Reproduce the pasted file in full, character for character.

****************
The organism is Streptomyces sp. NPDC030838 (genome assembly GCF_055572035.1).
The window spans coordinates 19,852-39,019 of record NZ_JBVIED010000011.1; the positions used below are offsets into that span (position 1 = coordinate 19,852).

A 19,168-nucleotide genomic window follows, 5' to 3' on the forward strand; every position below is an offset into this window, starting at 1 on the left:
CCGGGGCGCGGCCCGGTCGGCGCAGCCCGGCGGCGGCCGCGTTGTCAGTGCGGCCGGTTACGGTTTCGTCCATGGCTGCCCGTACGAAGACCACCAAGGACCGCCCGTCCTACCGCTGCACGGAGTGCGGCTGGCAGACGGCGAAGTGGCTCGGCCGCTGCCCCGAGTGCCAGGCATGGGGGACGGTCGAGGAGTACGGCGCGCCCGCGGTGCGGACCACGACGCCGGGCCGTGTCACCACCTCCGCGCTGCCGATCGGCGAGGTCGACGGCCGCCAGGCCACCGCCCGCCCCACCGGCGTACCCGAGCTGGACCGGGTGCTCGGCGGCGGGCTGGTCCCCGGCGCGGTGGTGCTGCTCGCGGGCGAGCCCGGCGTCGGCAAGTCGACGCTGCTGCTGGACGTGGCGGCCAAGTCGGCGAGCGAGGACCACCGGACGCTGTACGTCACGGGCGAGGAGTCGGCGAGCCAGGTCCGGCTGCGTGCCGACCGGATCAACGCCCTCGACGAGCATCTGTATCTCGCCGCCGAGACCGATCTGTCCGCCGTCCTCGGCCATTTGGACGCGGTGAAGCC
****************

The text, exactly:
The organism is Streptomyces sp. NPDC030838 (genome assembly GCF_055572035.1).
The window spans coordinates 19,852-39,019 of record NZ_JBVIED010000011.1; the positions used below are offsets into that span (position 1 = coordinate 19,852).

A 19,168-nucleotide genomic window follows, 5' to 3' on the forward strand; every position below is an offset into this window, starting at 1 on the left:
CCGGGGCGCGGCCCGGTCGGCGCAGCCCGGCGGCGGCCGCGTTGTCAGTGCGGCCGGTTACGGTTTCGTCCATGGCTGCCCGTACGAAGACCACCAAGGACCGCCCGTCCTACCGCTGCACGGAGTGCGGCTGGCAGACGGCGAAGTGGCTCGGCCGCTGCCCCGAGTGCCAGGCATGGGGGACGGTCGAGGAGTACGGCGCGCCCGCGGTGCGGACCACGACGCCGGGCCGTGTCACCACCTCCGCGCTGCCGATCGGCGAGGTCGACGGCCGCCAGGCCACCGCCCGCCCCACCGGCGTACCCGAGCTGGACCGGGTGCTCGGCGGCGGGCTGGTCCCCGGCGCGGTGGTGCTGCTCGCGGGCGAGCCCGGCGTCGGCAAGTCGACGCTGCTGCTGGACGTGGCGGCCAAGTCGGCGAGCGAGGACCACCGGACGCTGTACGTCACGGGCGAGGAGTCGGCGAGCCAGGTCCGGCTGCGTGCCGACCGGATCAACGCCCTCGACGAGCATCTGTATCTCGCCGCCGAGACCGATCTGTCCGCCGTCCTCGGCCATTTGGACGCGGTGAAGCC